As a fellow songwriter, I’m sure you’ve shared some of your songs with your family and friends. Without a doubt, you’ve also heard them say that your song is better than any of the songs they’re hearing on the radio. And you know what? They’re probably right.

Just because you’re an unpublished songwriter doesn’t mean that you aren’t good – or even great – at your craft. But, even if your song is destined to be a hit, it still might not be cut or even published.

Why? I’m glad you asked. This question weighed heavily on me for years. I was writing songs which I knew were good, my friends and family told me they were good, and professional songwriters and evaluators even validated that they were good. So why wasn’t I getting a cut?

I wasn’t getting a cut because I didn’t know anything about the music industry. I didn’t know who to talk to or how to present my package. I didn’t know that the music industry is a business – I just thought they were in the business of recording hit songs!

The reason I didn’t know anything about the industry is because it is a closed door industry. The reason why nobody told me the things you’ll learn in my book is because nobody wanted me to know! That’s right. The movers and shakers and their people don’t want you to know what it takes to write a hit song and get it recorded, because if they tell you…..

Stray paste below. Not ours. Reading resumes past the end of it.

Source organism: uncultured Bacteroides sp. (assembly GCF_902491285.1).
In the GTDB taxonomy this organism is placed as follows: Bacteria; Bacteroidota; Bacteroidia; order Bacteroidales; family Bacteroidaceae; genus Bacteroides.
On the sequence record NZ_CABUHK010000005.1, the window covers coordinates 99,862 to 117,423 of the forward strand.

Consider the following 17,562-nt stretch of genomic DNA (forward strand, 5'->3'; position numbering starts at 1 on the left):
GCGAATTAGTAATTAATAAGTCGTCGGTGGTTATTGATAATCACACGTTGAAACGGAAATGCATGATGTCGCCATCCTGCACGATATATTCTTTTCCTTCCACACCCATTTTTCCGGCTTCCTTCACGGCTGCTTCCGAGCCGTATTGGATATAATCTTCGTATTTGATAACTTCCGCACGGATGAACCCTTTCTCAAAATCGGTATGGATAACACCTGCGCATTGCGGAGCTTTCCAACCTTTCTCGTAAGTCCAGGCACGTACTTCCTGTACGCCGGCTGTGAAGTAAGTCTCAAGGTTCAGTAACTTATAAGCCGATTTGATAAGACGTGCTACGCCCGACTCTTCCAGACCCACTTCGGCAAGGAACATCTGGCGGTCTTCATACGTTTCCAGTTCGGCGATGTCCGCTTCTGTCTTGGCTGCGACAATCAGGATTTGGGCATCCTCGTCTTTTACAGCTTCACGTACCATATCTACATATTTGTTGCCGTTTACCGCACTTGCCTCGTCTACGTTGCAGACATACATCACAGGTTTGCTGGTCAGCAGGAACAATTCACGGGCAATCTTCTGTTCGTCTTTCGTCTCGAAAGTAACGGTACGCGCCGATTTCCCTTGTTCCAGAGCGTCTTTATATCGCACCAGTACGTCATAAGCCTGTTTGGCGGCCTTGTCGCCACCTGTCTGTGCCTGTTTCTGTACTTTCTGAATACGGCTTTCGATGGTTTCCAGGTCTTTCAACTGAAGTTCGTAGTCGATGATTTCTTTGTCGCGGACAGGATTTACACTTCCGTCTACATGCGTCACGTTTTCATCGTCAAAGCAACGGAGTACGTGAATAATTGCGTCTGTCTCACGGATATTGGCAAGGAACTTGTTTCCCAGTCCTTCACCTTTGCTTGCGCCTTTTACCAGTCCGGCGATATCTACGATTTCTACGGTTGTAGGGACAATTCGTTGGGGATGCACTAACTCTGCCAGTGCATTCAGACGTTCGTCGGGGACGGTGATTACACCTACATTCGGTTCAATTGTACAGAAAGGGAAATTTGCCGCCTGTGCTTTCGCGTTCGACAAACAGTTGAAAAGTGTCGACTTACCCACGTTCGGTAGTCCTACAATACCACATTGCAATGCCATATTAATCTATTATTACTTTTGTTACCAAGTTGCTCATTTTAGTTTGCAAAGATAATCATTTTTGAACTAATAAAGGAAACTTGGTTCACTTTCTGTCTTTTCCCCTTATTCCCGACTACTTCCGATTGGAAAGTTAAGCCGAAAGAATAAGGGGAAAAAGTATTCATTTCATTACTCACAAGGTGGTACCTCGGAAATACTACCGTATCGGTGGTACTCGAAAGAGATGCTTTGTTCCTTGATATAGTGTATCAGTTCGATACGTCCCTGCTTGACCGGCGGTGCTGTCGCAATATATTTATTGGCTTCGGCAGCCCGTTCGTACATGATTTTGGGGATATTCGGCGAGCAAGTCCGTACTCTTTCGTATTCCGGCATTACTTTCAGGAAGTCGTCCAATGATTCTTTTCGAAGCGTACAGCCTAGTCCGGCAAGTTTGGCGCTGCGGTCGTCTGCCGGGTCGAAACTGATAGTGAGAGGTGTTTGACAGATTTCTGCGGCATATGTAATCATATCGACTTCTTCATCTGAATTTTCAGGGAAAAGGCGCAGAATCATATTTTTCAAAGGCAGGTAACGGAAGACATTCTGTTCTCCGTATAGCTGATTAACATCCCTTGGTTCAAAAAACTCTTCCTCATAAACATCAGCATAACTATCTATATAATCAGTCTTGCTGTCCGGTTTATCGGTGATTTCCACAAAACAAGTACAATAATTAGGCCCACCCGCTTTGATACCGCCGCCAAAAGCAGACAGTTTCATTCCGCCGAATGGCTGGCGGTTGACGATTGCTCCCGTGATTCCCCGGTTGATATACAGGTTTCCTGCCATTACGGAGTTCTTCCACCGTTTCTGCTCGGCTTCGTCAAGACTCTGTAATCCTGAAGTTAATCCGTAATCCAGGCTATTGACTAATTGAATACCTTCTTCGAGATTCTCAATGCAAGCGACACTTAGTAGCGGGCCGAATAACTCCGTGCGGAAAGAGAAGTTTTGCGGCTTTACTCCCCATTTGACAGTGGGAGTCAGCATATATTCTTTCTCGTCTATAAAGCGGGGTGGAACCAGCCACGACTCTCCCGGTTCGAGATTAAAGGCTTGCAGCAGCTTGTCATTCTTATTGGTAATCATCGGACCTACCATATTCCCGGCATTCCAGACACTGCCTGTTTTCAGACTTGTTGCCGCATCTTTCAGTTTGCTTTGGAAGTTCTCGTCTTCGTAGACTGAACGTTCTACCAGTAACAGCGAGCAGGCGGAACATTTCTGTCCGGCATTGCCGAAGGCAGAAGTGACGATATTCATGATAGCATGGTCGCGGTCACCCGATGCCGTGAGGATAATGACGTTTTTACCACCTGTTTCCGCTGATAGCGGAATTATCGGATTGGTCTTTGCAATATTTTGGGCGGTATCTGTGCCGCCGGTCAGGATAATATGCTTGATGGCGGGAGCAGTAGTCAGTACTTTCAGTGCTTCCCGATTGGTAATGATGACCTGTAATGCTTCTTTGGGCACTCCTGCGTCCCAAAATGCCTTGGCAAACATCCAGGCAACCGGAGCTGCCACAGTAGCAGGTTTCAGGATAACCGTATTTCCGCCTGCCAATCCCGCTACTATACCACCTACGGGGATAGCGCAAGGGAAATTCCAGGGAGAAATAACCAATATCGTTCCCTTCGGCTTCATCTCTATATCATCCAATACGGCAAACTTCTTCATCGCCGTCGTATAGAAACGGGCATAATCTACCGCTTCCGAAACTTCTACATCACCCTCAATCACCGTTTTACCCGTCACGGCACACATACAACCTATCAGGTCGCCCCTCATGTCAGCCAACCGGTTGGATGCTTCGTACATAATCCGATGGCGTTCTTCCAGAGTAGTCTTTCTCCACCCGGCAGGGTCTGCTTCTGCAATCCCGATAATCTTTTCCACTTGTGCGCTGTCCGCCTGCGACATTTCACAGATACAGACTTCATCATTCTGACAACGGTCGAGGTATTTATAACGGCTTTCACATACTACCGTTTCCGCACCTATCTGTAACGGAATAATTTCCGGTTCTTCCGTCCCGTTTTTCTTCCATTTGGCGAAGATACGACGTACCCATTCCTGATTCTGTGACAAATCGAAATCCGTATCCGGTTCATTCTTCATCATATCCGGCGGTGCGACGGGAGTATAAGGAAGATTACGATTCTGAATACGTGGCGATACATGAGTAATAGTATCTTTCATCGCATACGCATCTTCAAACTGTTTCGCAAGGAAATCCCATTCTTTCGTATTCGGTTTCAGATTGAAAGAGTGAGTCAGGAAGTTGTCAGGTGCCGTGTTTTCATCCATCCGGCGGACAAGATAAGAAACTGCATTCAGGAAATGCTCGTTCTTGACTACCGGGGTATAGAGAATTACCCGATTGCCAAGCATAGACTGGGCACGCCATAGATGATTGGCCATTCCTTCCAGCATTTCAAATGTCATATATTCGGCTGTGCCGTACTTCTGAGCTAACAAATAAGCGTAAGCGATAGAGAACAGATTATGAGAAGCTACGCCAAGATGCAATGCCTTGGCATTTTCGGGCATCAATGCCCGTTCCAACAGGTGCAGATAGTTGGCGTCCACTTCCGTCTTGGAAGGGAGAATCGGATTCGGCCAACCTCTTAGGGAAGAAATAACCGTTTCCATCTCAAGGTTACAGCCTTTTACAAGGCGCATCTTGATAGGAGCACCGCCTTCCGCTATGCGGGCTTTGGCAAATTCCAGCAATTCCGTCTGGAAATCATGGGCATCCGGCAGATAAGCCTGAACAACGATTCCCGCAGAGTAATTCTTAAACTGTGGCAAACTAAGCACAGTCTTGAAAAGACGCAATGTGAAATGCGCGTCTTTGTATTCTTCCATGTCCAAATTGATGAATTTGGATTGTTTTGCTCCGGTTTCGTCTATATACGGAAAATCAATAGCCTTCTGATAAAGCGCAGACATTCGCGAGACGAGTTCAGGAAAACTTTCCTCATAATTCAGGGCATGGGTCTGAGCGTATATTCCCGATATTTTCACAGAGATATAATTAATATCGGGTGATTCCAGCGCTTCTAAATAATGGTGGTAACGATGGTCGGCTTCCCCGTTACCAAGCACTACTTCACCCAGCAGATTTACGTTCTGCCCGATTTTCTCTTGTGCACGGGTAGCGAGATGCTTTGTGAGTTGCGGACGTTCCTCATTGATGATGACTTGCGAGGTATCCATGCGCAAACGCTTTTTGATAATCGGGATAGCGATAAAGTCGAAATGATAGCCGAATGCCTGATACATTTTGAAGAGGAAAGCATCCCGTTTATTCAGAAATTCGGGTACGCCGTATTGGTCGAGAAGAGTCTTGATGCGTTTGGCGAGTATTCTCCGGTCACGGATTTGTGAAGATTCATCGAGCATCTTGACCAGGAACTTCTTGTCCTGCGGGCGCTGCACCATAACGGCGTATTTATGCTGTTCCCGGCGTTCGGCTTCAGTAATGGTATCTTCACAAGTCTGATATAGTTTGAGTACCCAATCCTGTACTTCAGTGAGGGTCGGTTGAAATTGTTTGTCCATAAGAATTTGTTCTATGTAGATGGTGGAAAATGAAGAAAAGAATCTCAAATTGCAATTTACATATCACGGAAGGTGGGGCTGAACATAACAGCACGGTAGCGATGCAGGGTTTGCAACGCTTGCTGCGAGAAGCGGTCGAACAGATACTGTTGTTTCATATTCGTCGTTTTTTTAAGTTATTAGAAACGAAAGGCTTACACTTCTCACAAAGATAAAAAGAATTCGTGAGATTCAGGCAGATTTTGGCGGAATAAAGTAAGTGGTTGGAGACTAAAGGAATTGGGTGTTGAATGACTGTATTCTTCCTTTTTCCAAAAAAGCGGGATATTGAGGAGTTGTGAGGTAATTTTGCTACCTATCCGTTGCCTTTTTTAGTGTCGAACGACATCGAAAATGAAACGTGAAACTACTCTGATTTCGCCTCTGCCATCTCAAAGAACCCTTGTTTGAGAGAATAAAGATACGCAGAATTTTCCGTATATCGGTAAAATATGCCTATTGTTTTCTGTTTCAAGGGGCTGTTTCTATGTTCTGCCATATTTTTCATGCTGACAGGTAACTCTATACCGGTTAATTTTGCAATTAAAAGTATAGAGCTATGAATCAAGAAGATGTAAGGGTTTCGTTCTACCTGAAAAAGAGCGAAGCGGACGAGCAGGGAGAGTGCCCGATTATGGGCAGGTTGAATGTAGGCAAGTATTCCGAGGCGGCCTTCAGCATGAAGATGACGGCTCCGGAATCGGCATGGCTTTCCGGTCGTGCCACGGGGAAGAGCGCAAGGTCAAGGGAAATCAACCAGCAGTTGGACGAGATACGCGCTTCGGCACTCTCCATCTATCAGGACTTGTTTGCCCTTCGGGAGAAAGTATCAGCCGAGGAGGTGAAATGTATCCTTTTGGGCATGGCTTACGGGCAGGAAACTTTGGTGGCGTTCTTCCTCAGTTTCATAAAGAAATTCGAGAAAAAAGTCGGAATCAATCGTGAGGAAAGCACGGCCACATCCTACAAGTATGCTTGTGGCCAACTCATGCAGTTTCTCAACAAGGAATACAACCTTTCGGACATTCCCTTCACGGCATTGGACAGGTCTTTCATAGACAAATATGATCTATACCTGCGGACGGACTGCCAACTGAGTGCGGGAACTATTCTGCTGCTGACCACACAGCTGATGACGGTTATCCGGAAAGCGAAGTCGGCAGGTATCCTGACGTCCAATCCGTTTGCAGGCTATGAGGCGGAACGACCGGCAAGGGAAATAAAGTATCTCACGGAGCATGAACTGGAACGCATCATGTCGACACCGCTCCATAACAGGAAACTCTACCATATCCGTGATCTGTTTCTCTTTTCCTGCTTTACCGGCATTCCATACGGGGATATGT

You then become competition.

Did you get that? Let me explain. There are thousands and thousands of songs out there waiting to find a home on somebody’s album. But, there’s only room for a handful of them. Those spots are usually going to be given to:

1. The singer/songwriter who is the recording artist. Then they will receive the songwriter’s royalties as well as their own!

2. Proven songwriters who’ve had major hits. A big investment is made in each song by the label – they don’t want to mess around with a high risk unknown songwriter!

3. Their buddies and relatives or anyone else they owe a favor to.